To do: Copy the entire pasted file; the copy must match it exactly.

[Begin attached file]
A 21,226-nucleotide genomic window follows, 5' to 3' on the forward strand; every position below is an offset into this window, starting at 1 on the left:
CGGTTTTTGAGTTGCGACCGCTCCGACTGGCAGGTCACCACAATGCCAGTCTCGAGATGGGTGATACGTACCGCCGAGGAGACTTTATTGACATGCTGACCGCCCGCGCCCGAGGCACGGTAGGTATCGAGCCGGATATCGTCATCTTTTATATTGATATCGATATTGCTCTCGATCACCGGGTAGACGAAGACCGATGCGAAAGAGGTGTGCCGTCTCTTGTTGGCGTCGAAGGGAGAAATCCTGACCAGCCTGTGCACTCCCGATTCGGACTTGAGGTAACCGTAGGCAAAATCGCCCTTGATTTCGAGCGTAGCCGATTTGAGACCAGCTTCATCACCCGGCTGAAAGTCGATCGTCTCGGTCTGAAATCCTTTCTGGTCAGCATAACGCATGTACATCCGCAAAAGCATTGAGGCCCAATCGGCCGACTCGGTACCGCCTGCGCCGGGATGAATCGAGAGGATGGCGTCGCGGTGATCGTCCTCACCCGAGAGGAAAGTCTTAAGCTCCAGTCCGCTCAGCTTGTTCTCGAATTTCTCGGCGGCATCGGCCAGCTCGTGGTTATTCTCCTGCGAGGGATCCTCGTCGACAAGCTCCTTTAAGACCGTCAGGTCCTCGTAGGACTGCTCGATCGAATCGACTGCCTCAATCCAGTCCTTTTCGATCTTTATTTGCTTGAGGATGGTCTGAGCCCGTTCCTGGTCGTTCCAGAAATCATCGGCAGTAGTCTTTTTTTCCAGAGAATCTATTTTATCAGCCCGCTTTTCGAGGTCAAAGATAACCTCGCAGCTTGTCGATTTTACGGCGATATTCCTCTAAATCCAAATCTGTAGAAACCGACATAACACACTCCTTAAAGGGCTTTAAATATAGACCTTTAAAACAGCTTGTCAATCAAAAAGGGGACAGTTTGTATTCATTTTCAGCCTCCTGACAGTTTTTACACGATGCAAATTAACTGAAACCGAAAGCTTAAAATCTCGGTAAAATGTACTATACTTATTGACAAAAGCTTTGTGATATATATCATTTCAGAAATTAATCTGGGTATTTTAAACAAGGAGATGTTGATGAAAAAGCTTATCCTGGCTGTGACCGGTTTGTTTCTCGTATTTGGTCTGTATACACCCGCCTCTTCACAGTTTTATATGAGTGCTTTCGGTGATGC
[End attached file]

A 21,226-nucleotide genomic window follows, 5' to 3' on the forward strand; every position below is an offset into this window, starting at 1 on the left:
CGGTTTTTGAGTTGCGACCGCTCCGACTGGCAGGTCACCACAATGCCAGTCTCGAGATGGGTGATACGTACCGCCGAGGAGACTTTATTGACATGCTGACCGCCCGCGCCCGAGGCACGGTAGGTATCGAGCCGGATATCGTCATCTTTTATATTGATATCGATATTGCTCTCGATCACCGGGTAGACGAAGACCGATGCGAAAGAGGTGTGCCGTCTCTTGTTGGCGTCGAAGGGAGAAATCCTGACCAGCCTGTGCACTCCCGATTCGGACTTGAGGTAACCGTAGGCAAAATCGCCCTTGATTTCGAGCGTAGCCGATTTGAGACCAGCTTCATCACCCGGCTGAAAGTCGATCGTCTCGGTCTGAAATCCTTTCTGGTCAGCATAACGCATGTACATCCGCAAAAGCATTGAGGCCCAATCGGCCGACTCGGTACCGCCTGCGCCGGGATGAATCGAGAGGATGGCGTCGCGGTGATCGTCCTCACCCGAGAGGAAAGTCTTAAGCTCCAGTCCGCTCAGCTTGTTCTCGAATTTCTCGGCGGCATCGGCCAGCTCGTGGTTATTCTCCTGCGAGGGATCCTCGTCGACAAGCTCCTTTAAGACCGTCAGGTCCTCGTAGGACTGCTCGATCGAATCGACTGCCTCAATCCAGTCCTTTTCGATCTTTATTTGCTTGAGGATGGTCTGAGCCCGTTCCTGGTCGTTCCAGAAATCATCGGCAGTAGTCTTTTTTTCCAGAGAATCTATTTTATCAGCCCGCTTTTCGAGGTCAAAGATAACCTCGCAGCTTGTCGATTTTACGGCGATATTCCTCTAAATCCAAATCTGTAGAAACCGACATAACACACTCCTTAAAGGGCTTTAAATATAGACCTTTAAAACAGCTTGTCAATCAAAAAGGGGACAGTTTGTATTCATTTTCAGCCTCCTGACAGTTTTTACACGATGCAAATTAACTGAAACCGAAAGCTTAAAATCTCGGTAAAATGTACTATACTTATTGACAAAAGCTTTGTGATATATATCATTTCAGAAATTAATCTGGGTATTTTAAACAAGGAGATGTTGATGAAAAAGCTTATCCTGGCTGTGACCGGTTTGTTTCTCGTATTTGGTCTGTATACACCCGCCTCTTCACAGTTTTATATGAGTGCTTTCGGTGATGC